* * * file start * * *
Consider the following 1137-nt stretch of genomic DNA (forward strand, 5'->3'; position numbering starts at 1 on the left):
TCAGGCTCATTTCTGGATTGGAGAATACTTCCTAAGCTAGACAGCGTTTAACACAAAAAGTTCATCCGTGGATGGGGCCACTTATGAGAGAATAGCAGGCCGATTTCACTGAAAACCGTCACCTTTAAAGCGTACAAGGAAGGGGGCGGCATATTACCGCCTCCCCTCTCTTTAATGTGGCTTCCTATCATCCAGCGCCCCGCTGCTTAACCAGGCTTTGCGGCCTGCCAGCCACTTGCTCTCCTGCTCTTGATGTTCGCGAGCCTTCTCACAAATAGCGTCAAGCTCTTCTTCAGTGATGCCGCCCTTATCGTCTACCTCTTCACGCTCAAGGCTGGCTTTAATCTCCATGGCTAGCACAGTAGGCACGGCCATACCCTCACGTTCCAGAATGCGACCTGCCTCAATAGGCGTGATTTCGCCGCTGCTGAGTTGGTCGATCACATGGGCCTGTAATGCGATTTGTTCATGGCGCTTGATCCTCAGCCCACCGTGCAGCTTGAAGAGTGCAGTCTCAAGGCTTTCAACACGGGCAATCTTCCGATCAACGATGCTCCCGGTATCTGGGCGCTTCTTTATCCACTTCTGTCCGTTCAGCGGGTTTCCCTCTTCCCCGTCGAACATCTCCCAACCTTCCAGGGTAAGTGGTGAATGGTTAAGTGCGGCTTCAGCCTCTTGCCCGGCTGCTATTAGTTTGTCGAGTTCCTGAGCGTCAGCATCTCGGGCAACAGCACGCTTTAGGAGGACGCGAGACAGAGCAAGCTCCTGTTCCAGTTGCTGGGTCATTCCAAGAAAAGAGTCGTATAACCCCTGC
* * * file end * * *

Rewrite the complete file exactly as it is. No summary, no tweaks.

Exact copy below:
Consider the following 1137-nt stretch of genomic DNA (forward strand, 5'->3'; position numbering starts at 1 on the left):
TCAGGCTCATTTCTGGATTGGAGAATACTTCCTAAGCTAGACAGCGTTTAACACAAAAAGTTCATCCGTGGATGGGGCCACTTATGAGAGAATAGCAGGCCGATTTCACTGAAAACCGTCACCTTTAAAGCGTACAAGGAAGGGGGCGGCATATTACCGCCTCCCCTCTCTTTAATGTGGCTTCCTATCATCCAGCGCCCCGCTGCTTAACCAGGCTTTGCGGCCTGCCAGCCACTTGCTCTCCTGCTCTTGATGTTCGCGAGCCTTCTCACAAATAGCGTCAAGCTCTTCTTCAGTGATGCCGCCCTTATCGTCTACCTCTTCACGCTCAAGGCTGGCTTTAATCTCCATGGCTAGCACAGTAGGCACGGCCATACCCTCACGTTCCAGAATGCGACCTGCCTCAATAGGCGTGATTTCGCCGCTGCTGAGTTGGTCGATCACATGGGCCTGTAATGCGATTTGTTCATGGCGCTTGATCCTCAGCCCACCGTGCAGCTTGAAGAGTGCAGTCTCAAGGCTTTCAACACGGGCAATCTTCCGATCAACGATGCTCCCGGTATCTGGGCGCTTCTTTATCCACTTCTGTCCGTTCAGCGGGTTTCCCTCTTCCCCGTCGAACATCTCCCAACCTTCCAGGGTAAGTGGTGAATGGTTAAGTGCGGCTTCAGCCTCTTGCCCGGCTGCTATTAGTTTGTCGAGTTCCTGAGCGTCAGCATCTCGGGCAACAGCACGCTTTAGGAGGACGCGAGACAGAGCAAGCTCCTGTTCCAGTTGCTGGGTCATTCCAAGAAAAGAGTCGTATAACCCCTGC